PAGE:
Morning headlines: You Tube video of St. Louis police officer, redrawing Il political lines, Army's chief views tornado damage
By Julie Bierach • Jan 5, 2011
- St. Louis police are investigating after a You Tube video surfaced showing a city officer beating a man with his nightstick. The officer is on administrative duty pending the completion of the department's investigation. The video was shot at a convenience store, through an uninvolved vehicle's window. The convenience store owner says the off-duty officer was working security when a young man came in and caused a disturbance. He says the video doesn't show the man grabbing at the officer's ankles and that he believes the officer did nothing wrong. You Tube removed the video Tuesday afternoon.
- Illinois legislators will begin the process to redraw the state's political lines in the spring. On Tuesday, lawmakers passed changes to the redistricting process, making public input mandatory. If the governor signs the measure, four public hearing will be required by law. There, voters can tell legislators what they want the map to look like before one is drafted. However, critics say the hearing should also be mandatory after a proposed new legislative map is released. Woodstock Democratic Representative Jack Franks says the reforms aren't a panacea to the politically charged process. The changes will also provide increased protections for monitories, ensuring that districts are drawn so minority voters aren't split into too many districts.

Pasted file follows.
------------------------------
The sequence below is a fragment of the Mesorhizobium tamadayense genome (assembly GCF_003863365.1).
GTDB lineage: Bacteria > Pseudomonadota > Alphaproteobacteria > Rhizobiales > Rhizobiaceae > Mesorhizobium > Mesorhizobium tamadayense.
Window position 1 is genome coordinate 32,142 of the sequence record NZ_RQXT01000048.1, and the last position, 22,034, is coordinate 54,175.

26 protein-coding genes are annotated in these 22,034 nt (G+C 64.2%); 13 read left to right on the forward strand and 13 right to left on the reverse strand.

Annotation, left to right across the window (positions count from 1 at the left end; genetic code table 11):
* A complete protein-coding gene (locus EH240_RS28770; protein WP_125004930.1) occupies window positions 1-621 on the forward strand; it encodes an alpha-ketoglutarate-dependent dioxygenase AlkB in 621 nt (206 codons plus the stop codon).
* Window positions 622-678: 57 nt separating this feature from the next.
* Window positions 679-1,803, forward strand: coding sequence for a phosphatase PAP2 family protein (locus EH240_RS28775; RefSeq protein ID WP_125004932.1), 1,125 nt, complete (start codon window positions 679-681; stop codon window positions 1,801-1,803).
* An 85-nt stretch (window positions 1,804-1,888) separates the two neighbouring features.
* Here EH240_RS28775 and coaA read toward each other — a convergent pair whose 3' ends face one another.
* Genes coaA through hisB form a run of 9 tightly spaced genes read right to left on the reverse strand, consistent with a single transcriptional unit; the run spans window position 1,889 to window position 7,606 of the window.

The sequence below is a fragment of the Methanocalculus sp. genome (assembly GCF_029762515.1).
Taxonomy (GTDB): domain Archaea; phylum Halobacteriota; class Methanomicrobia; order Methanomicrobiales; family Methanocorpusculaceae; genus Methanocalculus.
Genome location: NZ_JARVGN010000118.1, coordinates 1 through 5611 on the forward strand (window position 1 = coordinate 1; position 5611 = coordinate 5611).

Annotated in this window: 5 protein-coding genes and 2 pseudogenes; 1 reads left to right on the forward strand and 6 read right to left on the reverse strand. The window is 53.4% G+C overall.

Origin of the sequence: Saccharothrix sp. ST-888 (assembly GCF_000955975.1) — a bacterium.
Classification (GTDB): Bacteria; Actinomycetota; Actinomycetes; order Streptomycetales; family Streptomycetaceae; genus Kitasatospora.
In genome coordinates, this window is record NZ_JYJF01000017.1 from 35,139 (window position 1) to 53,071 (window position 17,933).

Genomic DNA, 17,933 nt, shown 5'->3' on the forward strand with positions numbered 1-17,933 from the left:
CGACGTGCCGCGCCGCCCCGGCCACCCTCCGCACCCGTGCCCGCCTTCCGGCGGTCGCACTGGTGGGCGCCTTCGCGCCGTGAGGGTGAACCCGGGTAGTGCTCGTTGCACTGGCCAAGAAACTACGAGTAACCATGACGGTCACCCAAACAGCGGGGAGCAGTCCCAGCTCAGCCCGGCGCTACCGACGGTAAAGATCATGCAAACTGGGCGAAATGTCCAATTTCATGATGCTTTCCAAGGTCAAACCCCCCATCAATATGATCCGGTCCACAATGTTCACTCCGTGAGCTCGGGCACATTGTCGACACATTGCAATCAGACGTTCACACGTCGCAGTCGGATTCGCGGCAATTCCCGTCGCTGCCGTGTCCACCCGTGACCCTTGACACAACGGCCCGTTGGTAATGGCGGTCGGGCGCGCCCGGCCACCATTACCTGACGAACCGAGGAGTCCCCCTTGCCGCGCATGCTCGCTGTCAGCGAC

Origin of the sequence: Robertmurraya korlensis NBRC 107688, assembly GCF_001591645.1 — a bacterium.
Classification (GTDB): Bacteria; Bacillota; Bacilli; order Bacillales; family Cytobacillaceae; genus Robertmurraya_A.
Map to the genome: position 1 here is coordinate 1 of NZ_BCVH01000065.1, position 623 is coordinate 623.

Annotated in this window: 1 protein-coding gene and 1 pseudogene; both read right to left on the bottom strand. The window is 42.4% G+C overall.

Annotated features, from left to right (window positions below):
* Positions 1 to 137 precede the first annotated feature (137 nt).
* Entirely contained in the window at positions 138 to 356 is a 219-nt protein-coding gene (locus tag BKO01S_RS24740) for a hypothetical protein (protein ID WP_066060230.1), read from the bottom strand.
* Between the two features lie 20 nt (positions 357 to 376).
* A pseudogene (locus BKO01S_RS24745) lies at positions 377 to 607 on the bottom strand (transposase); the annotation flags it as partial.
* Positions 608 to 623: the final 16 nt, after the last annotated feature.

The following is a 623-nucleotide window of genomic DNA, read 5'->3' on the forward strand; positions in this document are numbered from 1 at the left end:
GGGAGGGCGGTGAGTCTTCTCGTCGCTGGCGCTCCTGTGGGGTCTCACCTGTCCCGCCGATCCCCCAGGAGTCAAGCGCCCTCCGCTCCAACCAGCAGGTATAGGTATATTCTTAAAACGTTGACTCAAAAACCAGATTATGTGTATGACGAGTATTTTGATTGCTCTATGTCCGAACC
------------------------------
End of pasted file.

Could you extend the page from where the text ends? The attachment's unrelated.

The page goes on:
- The U.S. Army's chief of staff is pledging to get financial help from Congress for soldiers and families affected by last week's tornado at Missouri Fort Leonard Wood. General George Casey Jr. toured the sprawling southern Missouri post on Tuesday, four days after an EF-3tornado destroyed about 30 homes and left more than 60 others needing repairs. Thousands of people were off the post when the tornado struck on New Year's Eve. Casey noted that only a few people were injured. He said most people at the post had a 15-minute warning through sirens and a public address system. He also praised the support from neighboring communities that have donated thousands of items of food, clothing, toys and bedding.